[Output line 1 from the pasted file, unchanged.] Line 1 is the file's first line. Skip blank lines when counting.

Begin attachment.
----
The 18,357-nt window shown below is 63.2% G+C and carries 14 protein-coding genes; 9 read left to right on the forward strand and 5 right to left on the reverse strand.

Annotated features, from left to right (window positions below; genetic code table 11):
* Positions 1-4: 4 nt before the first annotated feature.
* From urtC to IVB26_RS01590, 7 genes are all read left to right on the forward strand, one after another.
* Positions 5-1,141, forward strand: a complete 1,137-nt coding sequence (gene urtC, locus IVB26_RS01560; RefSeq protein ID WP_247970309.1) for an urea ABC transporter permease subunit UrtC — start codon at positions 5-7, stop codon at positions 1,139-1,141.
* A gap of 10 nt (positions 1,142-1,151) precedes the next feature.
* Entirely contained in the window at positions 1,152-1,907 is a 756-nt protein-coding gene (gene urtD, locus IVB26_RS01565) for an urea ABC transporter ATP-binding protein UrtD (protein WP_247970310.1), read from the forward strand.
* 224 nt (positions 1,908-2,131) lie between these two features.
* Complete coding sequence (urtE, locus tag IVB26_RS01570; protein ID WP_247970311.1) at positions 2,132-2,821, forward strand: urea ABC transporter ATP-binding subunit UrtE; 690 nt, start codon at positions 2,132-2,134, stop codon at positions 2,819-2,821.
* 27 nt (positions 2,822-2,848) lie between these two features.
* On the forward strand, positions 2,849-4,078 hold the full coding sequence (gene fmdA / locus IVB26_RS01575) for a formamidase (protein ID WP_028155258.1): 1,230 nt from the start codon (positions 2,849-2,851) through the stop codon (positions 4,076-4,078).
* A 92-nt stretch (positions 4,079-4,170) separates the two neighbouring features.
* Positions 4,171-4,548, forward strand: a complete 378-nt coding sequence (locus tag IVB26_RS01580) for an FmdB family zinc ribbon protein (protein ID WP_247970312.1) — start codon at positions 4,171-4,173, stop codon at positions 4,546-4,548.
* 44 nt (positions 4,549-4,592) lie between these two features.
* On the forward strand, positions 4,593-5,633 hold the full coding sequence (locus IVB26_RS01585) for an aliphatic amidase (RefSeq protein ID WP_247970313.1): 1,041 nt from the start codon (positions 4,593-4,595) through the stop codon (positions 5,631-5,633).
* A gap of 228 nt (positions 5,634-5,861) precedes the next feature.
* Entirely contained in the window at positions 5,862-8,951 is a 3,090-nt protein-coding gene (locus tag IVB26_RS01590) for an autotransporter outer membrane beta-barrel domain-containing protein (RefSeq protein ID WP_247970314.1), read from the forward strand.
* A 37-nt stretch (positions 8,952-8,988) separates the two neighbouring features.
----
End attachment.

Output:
The 18,357-nt window shown below is 63.2% G+C and carries 14 protein-coding genes; 9 read left to right on the forward strand and 5 right to left on the reverse strand.